Surfing the internet is risky with cybercriminals lurking around every corner. And threats aren’t just to your computer but your smartphone, too.
That’s why it’s important to make sure your browser of choice is as secure as possible. It could be the difference in being hit with malware or not.
In this article, we look at what features five popular mobile web browsers have to keep you safe online. You'll likely recognize some of these browsers while others will be new to you.
How incognito are you on Chrome?
The answer to this question, and for most of the other browsers on this list, is that you're never really incognito. As for Chrome, it can still collect your info while you're incognito.
A researcher from Vanderbilt University found that Google could go back and link a user's private browsing to the usernames and account information they use online. On the other hand, Google has an extension that alerts you if your username and password are on a site that has been breached.
Google is now working to build the alert directly into the browser. Another great feature Google has added is a detector that scans websites and links to verify that they are not imposter sites.
Firefox advocates for privacy
Firefox's creator, Mozilla, has long championed privacy. Although it was built using Google's Safe Browsing, it has added on many features over the years to make your web surfing more secure.
For example, starting this summer Firefox began blocking tracking cookies by default. And even when it has a problem Firefox works quickly to fix it.
In June, Firefox discovered a flaw that would allow black hats to run their own malicious scripts on websites that could crash, change or run software through your browser. Ever on alert, Mozilla quickly put out a patch and let its users know that their Firefox had to be updated.
Safari only has eyes for Apple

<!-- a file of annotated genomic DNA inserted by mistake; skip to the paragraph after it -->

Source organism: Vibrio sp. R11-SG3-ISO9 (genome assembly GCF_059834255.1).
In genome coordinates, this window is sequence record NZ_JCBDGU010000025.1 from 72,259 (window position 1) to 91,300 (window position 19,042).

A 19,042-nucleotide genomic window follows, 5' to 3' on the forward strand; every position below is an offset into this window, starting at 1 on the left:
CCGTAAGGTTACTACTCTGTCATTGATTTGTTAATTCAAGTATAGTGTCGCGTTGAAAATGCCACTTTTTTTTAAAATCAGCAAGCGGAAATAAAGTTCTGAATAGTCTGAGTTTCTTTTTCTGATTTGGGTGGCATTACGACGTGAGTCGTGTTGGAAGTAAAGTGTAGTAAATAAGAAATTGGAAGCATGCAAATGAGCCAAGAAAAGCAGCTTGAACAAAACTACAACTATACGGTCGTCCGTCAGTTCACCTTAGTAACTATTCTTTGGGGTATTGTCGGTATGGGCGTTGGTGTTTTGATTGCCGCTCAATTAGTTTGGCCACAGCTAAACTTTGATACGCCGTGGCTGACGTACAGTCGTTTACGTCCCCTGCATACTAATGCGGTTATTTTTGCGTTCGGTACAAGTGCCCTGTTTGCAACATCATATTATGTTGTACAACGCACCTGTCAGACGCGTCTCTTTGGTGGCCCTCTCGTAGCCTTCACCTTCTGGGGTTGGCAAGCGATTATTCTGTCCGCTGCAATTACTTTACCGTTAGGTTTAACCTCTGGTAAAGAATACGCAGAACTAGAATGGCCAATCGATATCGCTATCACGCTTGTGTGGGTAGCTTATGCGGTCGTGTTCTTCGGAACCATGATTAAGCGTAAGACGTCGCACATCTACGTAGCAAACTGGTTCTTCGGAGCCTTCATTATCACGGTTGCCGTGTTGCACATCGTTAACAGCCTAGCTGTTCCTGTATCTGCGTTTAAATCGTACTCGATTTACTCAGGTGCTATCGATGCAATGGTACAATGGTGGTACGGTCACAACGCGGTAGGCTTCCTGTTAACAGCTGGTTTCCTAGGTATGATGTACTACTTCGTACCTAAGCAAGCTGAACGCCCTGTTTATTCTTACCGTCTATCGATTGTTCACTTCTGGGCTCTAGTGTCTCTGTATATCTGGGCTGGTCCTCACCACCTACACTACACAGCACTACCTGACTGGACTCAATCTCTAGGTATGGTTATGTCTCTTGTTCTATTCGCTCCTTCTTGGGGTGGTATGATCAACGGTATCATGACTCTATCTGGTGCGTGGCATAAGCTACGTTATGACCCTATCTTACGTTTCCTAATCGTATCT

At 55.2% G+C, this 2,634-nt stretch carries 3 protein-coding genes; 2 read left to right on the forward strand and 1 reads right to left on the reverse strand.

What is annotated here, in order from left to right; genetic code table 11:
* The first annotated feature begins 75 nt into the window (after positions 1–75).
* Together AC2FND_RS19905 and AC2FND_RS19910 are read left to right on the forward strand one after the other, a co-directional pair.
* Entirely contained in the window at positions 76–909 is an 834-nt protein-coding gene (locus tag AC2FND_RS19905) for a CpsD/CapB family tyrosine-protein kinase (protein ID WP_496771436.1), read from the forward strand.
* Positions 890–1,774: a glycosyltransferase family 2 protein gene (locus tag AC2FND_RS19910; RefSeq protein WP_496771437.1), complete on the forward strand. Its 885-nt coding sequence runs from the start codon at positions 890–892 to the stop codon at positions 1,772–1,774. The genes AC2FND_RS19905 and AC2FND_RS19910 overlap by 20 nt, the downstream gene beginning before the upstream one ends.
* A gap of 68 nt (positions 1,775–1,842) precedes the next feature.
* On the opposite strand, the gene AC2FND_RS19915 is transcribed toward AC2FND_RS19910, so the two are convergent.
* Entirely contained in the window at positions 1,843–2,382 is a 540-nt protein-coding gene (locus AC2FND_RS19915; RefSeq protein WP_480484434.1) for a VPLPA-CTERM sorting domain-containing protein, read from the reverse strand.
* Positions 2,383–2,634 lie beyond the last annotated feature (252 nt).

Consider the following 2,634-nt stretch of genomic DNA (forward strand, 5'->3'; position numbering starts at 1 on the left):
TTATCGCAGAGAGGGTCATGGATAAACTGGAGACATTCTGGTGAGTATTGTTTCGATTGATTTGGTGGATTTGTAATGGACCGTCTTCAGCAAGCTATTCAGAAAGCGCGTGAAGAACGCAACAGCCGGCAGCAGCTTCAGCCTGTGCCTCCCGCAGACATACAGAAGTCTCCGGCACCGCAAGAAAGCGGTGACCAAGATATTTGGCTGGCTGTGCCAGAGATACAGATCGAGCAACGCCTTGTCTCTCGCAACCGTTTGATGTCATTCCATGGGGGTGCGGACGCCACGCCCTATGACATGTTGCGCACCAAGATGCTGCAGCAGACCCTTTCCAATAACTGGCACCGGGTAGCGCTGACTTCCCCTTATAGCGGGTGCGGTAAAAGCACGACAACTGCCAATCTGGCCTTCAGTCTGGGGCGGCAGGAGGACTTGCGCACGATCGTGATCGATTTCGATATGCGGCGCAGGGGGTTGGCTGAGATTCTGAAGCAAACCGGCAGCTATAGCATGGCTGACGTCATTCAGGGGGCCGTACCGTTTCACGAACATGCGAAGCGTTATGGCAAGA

The Safari browser runs only on Apple products, so Android users are out of luck. In fact, Safari comes preinstalled in Apple devices. It also was one of the first browsers to deal with the scourge that is Adobe Flash.
Adobe Flash has been used by spoofers to install malware on users' computers. But if you use an iPhone you have nothing to fear because mobile versions of Safari have never supported Flash.
Safari also recently upgraded to Intelligent Tracking Prevention. Now, what this does is prevent third-party content providers from tracking you across websites in order to advertise products and services to you.
Opera really sings
This browser is the first to come with a built-in VPN service. What's so great about that?
Well, it can help protect you and your personal data from hackers, as well as allow you to privately and securely browse the internet. Tech-savvy users have long known that VPN greatly helps you protect your privacy as you venture through the internet.
Among the things this mobile browser does is enable users to establish a private connection between their mobile device and a remote VPN server and it uses 256-bit encryption. Right now, the Opera VPN is only available for Androids.
Putting on a Brave face
The newest mobile browser out there is Brave. The browser makes blocking cookies easy, tracks software and removes ads.
With its easy-to-use controls, it can also block phishing. Turn on the ad blocker and the phish blocker at the same time and you'll get to see just how bad some sites are.
In some cases, after the phishing and ads have been blocked, the page loads differently or not at all. If that's the case, you probably don't want to be on that site anyway.
This list isn't meant to endorse one mobile browser over another — they all have their pros and cons. But we hope this at least makes you aware of how important security is while browsing online.
Is your browser up to date? Find out how to update it
A good web browser makes getting online and exploring the Internet quick, easy and safe. However, browsers can only consistently protect you if they’re regularly updated.